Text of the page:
Global issues such as habitat loss, over-exploitation and climate change mean that more than 100 of the fascinating tree species that grow in Westonbirt, the National Arboretum, are threatened with extinction in the wild.
SoGlos spoke with plant conservation expert Dan Crowley to find out how the arboretum contributes to vital tree conservation efforts around the world – and how donations from Friends of Westonbirt Arboretum members support these projects. priceless.
About the Expert – Dan Crowley of Botanic Gardens Conservation International
An expert in dendrology and plant conservation, Dan Crowley works for Botanic Gardens Conservation International – supporting Gloucestershire’s world tree garden, Westonbirt Arboretum, to develop its role in global tree conservation as part of its work.
Dan works closely with Forestry England and the Friends of the Westonbirt Arboretum – a charity that funds the conservation, development and upkeep of the arboretum to protect its botanical specimens and help it thrive for generations coming.
Friends of Westonbirt Arboretum offers a host of benefits to its supporters – including free entry to the attraction for an entire year – through its annual membership program, which generates funds to support new and in progress at the arboretum.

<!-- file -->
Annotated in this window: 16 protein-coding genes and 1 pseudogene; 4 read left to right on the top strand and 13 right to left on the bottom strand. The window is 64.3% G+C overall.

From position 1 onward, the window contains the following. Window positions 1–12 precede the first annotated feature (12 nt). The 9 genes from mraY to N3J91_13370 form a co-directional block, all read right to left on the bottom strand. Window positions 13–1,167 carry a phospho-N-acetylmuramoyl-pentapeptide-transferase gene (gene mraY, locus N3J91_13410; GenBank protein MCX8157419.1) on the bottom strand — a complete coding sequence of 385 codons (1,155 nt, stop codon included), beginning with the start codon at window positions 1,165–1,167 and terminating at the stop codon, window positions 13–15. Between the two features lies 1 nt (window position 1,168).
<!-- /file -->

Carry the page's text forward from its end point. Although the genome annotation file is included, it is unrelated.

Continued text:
For more information and to become a member, visit fowa.org.uk.
Can you tell us a bit more about your role at Westonbirt Arboretum?
I work for Botanic Gardens Conservation International (BGCI), which is the largest plant conservation network in the world, made up of 500 botanic gardens in over 100 countries. Our head office is at the Royal Botanic Gardens, Kew, and we have offices in other botanic gardens in global plant diversity hotspots.
My role is to manage a suite of Global Conservation Consortia – networks of specialists working on the conservation of highly threatened groups of plants – and is hosted by Westonbirt, in partnership with the Friends of Westonbirt Arboretum and Forestry England. In addition to working with colleagues around the world, I am working with colleagues at Westonbirt to further develop the Arboretum’s role in global tree conservation.